God’s War: A New History
of the Crusades
by Christopher Tyerman
Belknap, 1,040 pages, $35
Not too many years ago, single-volume histories of the Crusades were a rarity. Bookstores were crowded with volumes on the Civil War or World War II, but there was little on medieval battles fought in faraway lands. That all changed on September 11, 2001. Within a few days of the attacks on the United States, the Crusades were pulled from obscurity and plastered across the world’s front pages. Al Qaeda made them an issue by directing its attacks against “American Crusaders.” When President George W. Bush, while speaking about the war on terror, used the “C-word” in its common usage as a “grand enterprise,” the medieval Crusades finally reached stardom. They even got their own movie: Kingdom of Heaven, directed by Ridley Scott and starring heartthrob Orlando Bloom.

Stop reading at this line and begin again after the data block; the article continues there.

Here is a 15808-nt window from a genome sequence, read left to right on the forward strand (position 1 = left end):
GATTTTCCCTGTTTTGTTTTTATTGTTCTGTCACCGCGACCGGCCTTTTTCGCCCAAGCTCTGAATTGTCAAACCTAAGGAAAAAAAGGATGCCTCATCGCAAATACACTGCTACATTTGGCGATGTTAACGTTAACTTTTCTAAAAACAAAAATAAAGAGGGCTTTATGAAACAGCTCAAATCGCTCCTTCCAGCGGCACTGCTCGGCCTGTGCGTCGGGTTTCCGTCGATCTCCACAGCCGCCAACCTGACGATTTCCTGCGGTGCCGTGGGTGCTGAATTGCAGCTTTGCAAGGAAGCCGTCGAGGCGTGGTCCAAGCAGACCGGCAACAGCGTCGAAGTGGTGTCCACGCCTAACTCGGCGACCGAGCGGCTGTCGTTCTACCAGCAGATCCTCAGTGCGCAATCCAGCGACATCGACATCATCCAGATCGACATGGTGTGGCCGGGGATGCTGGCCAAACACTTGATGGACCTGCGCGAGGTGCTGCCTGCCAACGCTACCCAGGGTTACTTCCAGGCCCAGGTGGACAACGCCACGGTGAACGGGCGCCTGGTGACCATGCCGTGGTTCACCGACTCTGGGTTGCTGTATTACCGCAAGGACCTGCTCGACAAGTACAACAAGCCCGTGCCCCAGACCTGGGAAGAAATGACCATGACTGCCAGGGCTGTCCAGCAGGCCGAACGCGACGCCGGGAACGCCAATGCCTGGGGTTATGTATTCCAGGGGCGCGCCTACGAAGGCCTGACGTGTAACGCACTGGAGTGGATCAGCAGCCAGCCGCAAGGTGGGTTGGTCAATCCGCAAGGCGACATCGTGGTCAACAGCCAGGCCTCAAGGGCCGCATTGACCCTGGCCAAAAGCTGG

All of this created a new market, and authors were not slow to fill it. Today there are rows of general histories of the Crusades. Many, it is true, are written by people with no expertise in medieval history or even basic competency in the languages necessary for research on medieval topics. But professional Crusade historians have also responded to the market-particularly the classroom market-for almost every medieval historian in America is now expected to teach a course on the Crusades. Some historians, such as Jonathan Phillips or Thomas Asbridge, have even written books for a general audience, seeking to bridge the gap between what historians know and what most people think about Christianity’s holy wars.